On 21 October 1966, a massive spoil-heap slid onto the mining village of Aberfan near Merthyr Tydfil, burying Pantglas Junior School in the valley below and killing 116 children and 28 adults. This tragic event changed the lives of many and the way mines and quarries were managed for the future.
To commemorate the tragedy, Cardiff University held a series of events with witnesses and survivors sharing their experiences.
Cardiff’s School of Medicine hosted a talk by Profesor Sir Mansel Aylward CBE, one of the first medics on the scene. The talk was part of a series aimed at helping doctors and medical students in Wales understand the true impact of such an event on the communities they serve. The talks explored the impact of disasters on communities, and the importance of industry to the health and wellbeing of communities across the UK. Sir Mansel’s retelling of his experience at Aberfan also formed part of ‘The Green Hollow’, a BBC film poem based around the voices and memories of those involved with the tragedy.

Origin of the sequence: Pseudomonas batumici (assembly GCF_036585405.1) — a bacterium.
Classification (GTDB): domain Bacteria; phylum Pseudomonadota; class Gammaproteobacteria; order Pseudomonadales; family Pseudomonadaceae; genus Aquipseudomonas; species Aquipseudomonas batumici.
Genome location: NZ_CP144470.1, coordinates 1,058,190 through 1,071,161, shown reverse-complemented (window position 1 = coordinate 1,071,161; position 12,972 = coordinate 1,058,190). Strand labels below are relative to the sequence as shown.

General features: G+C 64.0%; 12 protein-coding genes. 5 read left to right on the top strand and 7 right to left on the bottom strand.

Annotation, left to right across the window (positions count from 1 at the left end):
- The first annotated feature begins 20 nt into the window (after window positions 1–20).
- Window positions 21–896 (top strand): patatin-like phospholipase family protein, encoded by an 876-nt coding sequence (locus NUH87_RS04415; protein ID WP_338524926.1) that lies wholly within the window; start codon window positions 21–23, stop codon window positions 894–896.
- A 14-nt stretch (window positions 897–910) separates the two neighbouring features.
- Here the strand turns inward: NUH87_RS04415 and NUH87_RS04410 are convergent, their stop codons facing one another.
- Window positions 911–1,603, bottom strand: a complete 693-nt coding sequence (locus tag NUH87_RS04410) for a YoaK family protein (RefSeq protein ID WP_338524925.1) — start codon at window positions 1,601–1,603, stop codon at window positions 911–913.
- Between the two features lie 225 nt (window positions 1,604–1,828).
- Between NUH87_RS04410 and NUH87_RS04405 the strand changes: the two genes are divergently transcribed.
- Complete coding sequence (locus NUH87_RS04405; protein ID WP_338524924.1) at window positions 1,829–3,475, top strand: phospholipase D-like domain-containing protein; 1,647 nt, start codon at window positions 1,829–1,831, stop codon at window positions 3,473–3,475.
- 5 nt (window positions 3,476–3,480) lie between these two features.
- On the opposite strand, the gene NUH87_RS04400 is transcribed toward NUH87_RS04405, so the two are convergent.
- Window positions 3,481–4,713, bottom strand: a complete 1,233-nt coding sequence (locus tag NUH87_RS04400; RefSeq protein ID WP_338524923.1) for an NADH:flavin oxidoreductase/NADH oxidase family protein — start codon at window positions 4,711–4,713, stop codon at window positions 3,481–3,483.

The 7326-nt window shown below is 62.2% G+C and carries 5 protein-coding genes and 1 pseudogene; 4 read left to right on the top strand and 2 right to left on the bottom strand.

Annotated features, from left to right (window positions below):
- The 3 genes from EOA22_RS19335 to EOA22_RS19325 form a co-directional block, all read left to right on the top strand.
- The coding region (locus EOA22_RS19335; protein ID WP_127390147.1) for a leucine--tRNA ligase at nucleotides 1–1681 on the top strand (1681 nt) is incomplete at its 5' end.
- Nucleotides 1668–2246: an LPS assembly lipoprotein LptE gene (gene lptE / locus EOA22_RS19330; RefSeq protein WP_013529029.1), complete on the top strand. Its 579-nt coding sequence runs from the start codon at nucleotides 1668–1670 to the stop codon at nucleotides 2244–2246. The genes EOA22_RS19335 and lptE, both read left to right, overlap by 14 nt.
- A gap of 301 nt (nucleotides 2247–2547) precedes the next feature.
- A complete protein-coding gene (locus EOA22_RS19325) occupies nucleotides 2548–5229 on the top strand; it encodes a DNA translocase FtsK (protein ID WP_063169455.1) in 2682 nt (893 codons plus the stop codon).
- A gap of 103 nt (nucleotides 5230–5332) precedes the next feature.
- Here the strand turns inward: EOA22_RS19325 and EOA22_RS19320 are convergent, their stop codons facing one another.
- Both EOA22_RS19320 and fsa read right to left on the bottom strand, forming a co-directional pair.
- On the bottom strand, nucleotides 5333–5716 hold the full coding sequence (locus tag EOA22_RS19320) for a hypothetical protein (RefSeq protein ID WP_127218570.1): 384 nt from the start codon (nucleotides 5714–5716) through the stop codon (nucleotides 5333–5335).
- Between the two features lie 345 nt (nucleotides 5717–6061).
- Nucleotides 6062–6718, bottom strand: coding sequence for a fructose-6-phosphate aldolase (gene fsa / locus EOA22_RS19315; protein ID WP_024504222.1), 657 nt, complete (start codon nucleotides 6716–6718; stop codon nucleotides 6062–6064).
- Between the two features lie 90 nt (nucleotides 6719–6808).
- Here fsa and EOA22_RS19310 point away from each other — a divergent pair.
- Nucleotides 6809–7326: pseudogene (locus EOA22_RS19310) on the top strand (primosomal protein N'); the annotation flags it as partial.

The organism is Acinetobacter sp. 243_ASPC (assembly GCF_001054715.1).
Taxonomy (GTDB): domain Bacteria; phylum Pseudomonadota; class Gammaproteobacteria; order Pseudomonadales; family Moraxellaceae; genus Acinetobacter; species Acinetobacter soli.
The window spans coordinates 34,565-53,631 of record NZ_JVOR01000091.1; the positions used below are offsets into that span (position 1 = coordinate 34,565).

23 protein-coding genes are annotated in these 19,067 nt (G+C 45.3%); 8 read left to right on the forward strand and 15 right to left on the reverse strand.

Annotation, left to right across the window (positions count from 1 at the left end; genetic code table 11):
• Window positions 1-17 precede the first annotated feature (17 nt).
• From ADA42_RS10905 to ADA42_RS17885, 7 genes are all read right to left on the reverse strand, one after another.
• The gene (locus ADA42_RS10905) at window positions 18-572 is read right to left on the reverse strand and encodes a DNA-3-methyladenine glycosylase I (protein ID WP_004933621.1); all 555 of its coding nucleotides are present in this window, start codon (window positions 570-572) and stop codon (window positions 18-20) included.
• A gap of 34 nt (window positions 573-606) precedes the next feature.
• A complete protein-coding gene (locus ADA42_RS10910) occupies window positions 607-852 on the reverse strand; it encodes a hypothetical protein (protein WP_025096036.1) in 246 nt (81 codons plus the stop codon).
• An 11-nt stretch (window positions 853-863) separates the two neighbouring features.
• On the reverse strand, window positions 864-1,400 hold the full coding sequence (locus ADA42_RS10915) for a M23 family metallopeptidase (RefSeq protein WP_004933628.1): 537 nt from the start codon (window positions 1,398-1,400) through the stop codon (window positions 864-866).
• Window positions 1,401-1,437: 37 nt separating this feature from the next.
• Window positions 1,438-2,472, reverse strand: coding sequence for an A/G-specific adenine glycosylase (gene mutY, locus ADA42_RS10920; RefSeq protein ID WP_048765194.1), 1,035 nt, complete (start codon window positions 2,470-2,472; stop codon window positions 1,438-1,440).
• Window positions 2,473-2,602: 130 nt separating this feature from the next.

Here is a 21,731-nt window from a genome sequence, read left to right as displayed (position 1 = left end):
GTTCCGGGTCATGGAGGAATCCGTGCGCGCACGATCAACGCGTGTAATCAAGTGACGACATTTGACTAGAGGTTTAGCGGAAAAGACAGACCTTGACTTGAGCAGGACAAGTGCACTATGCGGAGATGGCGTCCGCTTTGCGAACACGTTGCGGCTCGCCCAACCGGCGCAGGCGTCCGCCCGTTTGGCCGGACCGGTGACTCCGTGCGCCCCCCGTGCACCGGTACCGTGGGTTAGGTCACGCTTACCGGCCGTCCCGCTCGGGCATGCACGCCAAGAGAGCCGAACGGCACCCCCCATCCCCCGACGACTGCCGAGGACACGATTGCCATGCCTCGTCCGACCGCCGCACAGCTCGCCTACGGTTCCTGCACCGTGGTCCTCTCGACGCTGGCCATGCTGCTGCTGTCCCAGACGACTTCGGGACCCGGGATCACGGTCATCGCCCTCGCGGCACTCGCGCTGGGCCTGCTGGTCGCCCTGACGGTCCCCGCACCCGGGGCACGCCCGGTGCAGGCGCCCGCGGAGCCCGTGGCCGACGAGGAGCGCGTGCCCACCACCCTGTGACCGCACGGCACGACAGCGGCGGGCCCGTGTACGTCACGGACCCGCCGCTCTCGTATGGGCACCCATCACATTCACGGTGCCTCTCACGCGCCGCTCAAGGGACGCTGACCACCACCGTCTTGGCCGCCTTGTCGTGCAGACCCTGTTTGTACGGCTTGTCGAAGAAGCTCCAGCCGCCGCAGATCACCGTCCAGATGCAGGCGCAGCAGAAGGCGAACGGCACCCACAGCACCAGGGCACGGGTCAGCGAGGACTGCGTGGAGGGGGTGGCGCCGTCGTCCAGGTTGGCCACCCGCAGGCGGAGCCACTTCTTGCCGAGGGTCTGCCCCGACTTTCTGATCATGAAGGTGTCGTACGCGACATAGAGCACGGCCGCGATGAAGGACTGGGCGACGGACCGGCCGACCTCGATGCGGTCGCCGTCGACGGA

Survivors, rescuers and journalists involved in the Aberfan disaster also spoke of their experiences publicly at a conference in Cardiff’s School of Journalism, Media and Cultural Studies. At the event, there were several powerful testimonies from those who had worked in the media at the time and also from the residents of Aberfan, some of whom felt moved to stand up and tell their own stories for the first time. New York based photojournalist Chuck Rapoport, who captured the aftermath of the disaster, presented his photographs of Aberfan and its people. He said: “It was the first major disaster of its kind that was televised. I watched with my child on my lap and was so moved I knew that I had to connect with these people.”
Writing separately, documentary lecturer Dr Janet Harris noted how the University setting and the frank and open admissions of speakers created a unique space for survivors and witnesses to speak publicly about the disaster.
Cardiff University also released a film with Jeff Edwards- the last child to be pulled from the school in Aberfan who spoke of the importance of Cardiff University research into preventing future disasters.